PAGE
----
Attainment through Archaeology
Archaeology Scotland’s Attainment through Archaeology© is an exciting educational initiative which seeks to use archaeology for social good. Currently at pilot stage, we are keen to deliver a suite of workshops for young people based throughout Scotland. Focusing on 11-26 year olds, we propose to work with them to develop new skills and knowledge of their local area, all within a fun, creative and inclusive learning environment. This document gives an example of what a young person could achieve by taking part in our five-week course; just one of the options we are able to offer.
Archaeology Scotland has been helping people to understand, protect, share and celebrate Scotland’s unique archaeological heritage since 1944. In more recent years, we have been leading the way in using archaeology to reach out to a number of diverse groups, including young people living in or leaving care; young carers; vulnerable women and those facing homelessness to name but a few of the groups we work with. Our ethos at Archaeology Scotland is that archaeology should be a benefit to society and inclusive and available to all and strongly believe that taking part in heritage activities can engage and connect people with their heritage, raising aspirations for work and further learning, improving skills, well-being and mental health. From this, we have developed Attainment through Archaeology (AtA) – a programme of activity leading to successful learning outcomes for young people. Through the provision of training and unique heritage experiences we can signpost this audience to different options for careers, further study and personal development. Attainment through Archaeology will enable young people to recognise and celebrate their unique abilities and talents whilst supporting them to hone these skills in future employment, training and day-to-day life.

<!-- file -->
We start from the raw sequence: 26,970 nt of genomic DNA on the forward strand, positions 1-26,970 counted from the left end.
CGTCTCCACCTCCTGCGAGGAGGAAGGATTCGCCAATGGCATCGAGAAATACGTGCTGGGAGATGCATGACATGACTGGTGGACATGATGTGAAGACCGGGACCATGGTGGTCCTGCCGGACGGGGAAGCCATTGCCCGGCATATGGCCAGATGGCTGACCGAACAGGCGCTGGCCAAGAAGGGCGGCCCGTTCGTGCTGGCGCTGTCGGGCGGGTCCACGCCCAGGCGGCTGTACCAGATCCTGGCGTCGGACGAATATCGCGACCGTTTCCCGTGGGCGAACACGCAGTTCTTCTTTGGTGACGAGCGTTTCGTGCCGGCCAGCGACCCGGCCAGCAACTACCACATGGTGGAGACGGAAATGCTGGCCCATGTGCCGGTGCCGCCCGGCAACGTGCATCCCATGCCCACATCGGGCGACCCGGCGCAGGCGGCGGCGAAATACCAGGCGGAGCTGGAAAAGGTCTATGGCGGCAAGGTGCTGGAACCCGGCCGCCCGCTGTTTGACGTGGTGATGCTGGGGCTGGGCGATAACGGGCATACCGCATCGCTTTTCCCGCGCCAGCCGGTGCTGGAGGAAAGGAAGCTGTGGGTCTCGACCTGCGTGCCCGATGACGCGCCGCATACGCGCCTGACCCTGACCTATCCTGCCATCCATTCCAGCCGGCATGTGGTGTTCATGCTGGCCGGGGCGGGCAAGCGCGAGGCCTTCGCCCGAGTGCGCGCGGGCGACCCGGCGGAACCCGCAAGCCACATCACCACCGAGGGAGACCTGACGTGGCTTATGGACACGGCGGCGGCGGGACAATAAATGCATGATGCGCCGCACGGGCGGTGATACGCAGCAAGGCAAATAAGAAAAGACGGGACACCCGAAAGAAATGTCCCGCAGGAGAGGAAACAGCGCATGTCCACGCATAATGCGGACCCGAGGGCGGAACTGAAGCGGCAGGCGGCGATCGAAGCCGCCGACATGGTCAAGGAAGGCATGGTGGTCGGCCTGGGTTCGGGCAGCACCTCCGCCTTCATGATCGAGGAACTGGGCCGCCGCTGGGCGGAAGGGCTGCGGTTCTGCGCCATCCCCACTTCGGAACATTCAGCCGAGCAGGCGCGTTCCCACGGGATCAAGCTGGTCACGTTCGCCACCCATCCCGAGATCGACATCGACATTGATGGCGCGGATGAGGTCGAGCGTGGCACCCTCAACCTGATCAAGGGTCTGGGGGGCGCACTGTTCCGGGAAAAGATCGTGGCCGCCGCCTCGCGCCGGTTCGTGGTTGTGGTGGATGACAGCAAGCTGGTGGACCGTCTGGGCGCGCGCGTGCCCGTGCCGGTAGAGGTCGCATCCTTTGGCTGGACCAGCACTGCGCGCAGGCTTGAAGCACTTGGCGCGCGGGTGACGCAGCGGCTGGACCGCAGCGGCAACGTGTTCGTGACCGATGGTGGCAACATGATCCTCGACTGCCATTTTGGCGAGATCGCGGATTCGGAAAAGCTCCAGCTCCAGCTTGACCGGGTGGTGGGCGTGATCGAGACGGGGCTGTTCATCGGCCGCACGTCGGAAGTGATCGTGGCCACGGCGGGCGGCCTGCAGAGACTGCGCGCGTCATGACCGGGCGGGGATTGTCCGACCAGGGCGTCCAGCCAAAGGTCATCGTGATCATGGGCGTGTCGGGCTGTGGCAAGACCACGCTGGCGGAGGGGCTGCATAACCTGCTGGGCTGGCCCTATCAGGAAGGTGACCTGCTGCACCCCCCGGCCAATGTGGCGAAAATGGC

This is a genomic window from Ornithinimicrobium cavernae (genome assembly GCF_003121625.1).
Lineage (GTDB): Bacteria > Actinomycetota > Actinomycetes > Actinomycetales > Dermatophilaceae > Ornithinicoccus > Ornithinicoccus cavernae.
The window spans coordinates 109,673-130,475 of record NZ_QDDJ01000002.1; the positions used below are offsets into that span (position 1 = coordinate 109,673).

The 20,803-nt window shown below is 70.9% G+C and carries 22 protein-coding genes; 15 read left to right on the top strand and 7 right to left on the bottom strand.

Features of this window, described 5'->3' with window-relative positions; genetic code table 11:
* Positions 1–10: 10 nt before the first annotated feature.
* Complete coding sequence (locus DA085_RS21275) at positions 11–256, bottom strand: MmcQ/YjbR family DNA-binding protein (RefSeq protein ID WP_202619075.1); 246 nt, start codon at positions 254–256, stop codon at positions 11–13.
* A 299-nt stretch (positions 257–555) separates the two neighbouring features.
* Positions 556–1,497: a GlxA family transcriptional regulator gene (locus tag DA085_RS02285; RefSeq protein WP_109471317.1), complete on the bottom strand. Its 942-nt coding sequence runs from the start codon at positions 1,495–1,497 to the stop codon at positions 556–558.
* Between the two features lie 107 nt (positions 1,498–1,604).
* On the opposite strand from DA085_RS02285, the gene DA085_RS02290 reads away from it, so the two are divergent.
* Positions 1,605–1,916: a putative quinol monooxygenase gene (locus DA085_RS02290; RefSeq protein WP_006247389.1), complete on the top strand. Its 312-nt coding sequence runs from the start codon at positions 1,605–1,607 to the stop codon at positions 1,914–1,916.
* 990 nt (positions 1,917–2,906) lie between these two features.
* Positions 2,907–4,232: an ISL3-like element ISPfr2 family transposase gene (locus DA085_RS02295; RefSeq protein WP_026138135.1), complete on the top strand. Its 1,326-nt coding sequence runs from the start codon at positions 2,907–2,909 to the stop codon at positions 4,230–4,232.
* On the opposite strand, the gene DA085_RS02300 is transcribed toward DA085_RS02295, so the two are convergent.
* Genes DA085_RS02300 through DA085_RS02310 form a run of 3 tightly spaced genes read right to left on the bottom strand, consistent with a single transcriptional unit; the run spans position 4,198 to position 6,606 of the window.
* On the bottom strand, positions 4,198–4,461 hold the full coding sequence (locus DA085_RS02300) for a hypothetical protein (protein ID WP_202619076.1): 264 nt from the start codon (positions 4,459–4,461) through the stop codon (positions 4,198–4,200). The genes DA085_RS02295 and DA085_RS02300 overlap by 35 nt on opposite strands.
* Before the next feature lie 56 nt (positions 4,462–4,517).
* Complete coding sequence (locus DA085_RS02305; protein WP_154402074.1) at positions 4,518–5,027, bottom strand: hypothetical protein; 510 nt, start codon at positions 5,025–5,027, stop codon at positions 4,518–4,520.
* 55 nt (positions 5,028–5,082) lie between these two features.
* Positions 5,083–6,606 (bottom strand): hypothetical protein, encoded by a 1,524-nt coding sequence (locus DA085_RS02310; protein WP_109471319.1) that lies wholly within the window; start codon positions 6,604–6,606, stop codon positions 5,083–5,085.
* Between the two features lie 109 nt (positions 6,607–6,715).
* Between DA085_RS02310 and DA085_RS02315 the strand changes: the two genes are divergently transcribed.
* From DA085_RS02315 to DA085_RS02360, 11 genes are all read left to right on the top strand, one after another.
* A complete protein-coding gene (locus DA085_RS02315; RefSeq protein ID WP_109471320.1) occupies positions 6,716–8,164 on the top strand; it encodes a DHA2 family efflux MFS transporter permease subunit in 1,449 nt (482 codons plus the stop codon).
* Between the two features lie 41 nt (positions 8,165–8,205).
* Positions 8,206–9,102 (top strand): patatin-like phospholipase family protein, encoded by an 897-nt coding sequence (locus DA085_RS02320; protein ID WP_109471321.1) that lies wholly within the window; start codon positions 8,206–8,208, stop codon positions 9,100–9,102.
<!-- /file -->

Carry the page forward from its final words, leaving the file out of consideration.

What will Attainment through Archaeology do?
Using heritage and archaeology we will provide training opportunities utilising a variety of techniques and skills required by an archaeologist today. With our past projects, we have successfully used a range of learning environments such as site survey, archival research, photography, videography and guided walks to support participants to develop new transferable skills including improved confidence, better communication and ability to work both independently and within a team.
We can offer three different types of course for you to take part in;
One-day ‘taster’ sessions – designed to help young people get a flavour of a profession they may never come across and the many and varied skills and jobs within archaeology such as photography and digital skills; communication and social media skills; survey and recording; investigation and sharing. They will get to try a few different techniques that may help them to decide if they would like to try a longer course. Completing this one-day course will lead to the Heritage Hero Explorer Award.